Mr. Obama reported taking in $104 million in contributions. Assuming most of that money came in before Election Day, Nov. 4, it appears his fund-raising stepped up significantly as the campaign drew to a close. In the first half of October, he raised just $36 million.

An exact figure is difficult to calculate because of vagaries in the way fund-raising numbers are reported. But it appears that Mr. Obama raised over $300 million for the general election alone — more than triple what Mr. McCain had at his disposal from public financing.

When Mr. Obama decided after he clinched the Democratic nomination to forgo public financing, campaign officials said they needed to raise at least twice as much as they would receive in public money, with a goal of raising three times as much, to make it worth the added time away from campaigning that he needed to devote to fund-raising.

Mr. Obama’s fund-raising total — fueled by both small donors giving incremental amounts online and large donors who were wined and dined and given the chance to mingle with him — appeared to more than validate his campaign’s gamble.

Indeed, it could very well mark the epitaph to the public financing system, which critics have long declared is badly in need of updating to stay relevant in presidential elections.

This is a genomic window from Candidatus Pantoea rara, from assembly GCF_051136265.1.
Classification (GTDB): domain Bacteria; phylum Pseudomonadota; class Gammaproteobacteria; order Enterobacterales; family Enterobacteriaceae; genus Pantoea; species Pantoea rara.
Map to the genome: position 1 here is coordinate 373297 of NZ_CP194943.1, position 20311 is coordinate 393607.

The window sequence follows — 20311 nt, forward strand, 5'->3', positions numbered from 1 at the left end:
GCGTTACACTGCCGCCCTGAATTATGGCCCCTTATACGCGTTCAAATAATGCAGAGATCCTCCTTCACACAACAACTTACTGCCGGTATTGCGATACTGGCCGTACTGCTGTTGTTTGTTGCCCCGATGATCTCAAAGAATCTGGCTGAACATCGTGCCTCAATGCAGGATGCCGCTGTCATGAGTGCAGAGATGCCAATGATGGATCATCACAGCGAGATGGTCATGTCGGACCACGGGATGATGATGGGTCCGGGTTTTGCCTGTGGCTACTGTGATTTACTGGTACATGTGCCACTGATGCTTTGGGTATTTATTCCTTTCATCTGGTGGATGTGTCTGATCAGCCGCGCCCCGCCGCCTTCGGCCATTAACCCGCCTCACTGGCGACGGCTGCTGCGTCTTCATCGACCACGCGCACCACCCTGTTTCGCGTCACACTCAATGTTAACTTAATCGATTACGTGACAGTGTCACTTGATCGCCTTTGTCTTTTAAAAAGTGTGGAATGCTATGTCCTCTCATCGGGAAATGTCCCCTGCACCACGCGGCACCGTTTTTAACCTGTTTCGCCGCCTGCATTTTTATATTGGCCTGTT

At a minimum, it sets an imposing bar for any potential Republican challenger to Mr. Obama in 2012.

“Assuming Obama runs again and his fund-raising prowess is sustained, then it will be a daunting undertaking for any opponent,” said Kenneth Gross, a campaign finance lawyer at Skadden, Arps, Slate, Meagher & Flom.

In one illustration of the scope of Mr. Obama’s fund-raising haul, all the candidates running for president in 2004, including President Bush and Senator John Kerry, the Democratic nominee, together collected less than $650 million, not counting the money received under public financing during the primary and the general elections, according to Federal Election Commission figures.

Mr. McCain collected less than $220 million for the campaign’s primary phase, compared with the more than $410 million that Mr. Obama did in that period.